You don't have to be young to enter the Young British Foodie awards - just talented, creative, and always imaginative. The 2016 awards have now opened for entries, with all sorts of luminary judges including top chefs Nuno Mendes and Simon Rogan, pastry maestros Lily Vanilli and Justin Gellatly, meat expert Neil Rankin and cookbook best sellers Yotam Ottolenghi and Anna Jones.
You can enter yourself via their website - or nominate anyone you think deserves some recognition and acclaim - just by tweeting their name with the hashgtag #ybfnominate.
And there's a whole new category this year to reflect the huge role that social media has in generating so much love and passion for the best of British food, whether it's in restaurants, street markets, or by talented small producers. It's allowed them to grow and develop through word of mouth - purely on the basis of the quality of what they do rather than big marketing budgets or influential backers. The YBFs say most of the winners and entrants - not to mention many of the judges - have all pointed to the importance of sites like Twitter, Instagram and Facebook in helping their businesses become a success.
Hence the new 'Food Sharing' award, which seeks to find those who've been championing British food and drink through social media. It will be judged by cook and food writer Melissa Hemsley from Hemsley and Hemsley, Munchies editor Phoebe Hurst, and the prolific Instagram star Clerkenwell Boy, whose constant spotlight on the country's food scene has become an unmissable source of discovery and inspiration. The always anonymous Clerkenwell Boy says the YBFs have always been a fantastic platform for chefs and entrepreneurs to reach a wider audience. "Social media is such a powerful tool and has become an essential part of connecting foodies with each other at a much faster rate than ever before. This new category really puts a line under how modern day society consumes information, plus how we interact with - and are inspired by - those who we like and follow."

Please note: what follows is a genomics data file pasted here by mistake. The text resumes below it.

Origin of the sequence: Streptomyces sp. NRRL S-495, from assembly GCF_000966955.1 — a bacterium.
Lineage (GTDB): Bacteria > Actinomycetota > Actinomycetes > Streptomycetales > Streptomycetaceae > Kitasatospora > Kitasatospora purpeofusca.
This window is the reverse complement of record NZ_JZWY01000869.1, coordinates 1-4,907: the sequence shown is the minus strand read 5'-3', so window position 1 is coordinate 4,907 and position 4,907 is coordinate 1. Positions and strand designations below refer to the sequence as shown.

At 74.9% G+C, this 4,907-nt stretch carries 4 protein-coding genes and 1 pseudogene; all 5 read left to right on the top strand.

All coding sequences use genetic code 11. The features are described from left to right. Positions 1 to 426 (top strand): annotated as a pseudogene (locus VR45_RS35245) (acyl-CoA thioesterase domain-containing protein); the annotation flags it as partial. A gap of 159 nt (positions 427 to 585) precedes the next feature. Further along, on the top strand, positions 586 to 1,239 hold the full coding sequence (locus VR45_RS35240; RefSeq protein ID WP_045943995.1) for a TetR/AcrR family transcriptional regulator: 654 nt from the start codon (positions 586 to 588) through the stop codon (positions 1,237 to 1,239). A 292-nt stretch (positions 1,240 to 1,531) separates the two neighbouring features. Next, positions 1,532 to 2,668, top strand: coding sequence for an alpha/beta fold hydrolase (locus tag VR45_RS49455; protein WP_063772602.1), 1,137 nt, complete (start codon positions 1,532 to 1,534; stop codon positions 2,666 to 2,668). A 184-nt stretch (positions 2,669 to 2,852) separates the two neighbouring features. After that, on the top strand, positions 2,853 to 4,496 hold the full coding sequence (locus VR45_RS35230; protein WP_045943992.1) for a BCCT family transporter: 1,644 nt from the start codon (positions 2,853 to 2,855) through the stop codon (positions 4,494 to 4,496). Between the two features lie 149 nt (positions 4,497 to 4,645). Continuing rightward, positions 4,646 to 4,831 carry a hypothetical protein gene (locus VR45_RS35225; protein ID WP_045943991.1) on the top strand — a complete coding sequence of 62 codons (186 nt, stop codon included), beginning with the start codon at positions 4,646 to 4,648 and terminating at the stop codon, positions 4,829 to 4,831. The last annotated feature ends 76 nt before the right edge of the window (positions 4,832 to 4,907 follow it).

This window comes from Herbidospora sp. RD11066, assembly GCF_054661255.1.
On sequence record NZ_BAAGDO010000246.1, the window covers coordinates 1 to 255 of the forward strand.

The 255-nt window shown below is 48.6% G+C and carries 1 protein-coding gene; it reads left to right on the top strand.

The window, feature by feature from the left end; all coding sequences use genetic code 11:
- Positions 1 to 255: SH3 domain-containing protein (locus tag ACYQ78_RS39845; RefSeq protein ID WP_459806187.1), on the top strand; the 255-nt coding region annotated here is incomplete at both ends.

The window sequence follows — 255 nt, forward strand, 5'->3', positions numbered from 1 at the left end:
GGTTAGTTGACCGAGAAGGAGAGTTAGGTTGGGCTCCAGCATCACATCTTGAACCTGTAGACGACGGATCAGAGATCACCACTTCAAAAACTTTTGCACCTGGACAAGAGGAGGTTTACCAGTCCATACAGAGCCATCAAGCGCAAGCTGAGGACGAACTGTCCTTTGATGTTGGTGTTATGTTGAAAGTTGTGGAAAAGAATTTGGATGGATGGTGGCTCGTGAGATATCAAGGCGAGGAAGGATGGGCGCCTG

And according to YBF founder and baker Lily Vanilli, "I can't overestimate the importance of social media in helping me to set up and run my own business. It's a crucial part of a modern day food and drink business in this country - and there are plenty of people using the medium to help progress the food and drink scene. It's time they were finally celebrated."
The YBFs were set up to highlight all the talented producers and cooks who've turned the British food scene into the envy of the world. That was five years ago - and today, as YBF co-founder Amy Thorne puts it, the calibre of entries and finalists is "dazzling".
We can't wait to see who they've discovered around the country this year - but most of it is up to you. Whether it's someone making amazing pickles, a brilliant baker, or a young chef creating something truly delicious and memorable - get nominating. There's a lot of great people in British food, from field to fork to smartphone - who deserve to be celebrated.
For more and to vote now, check out the YBF site.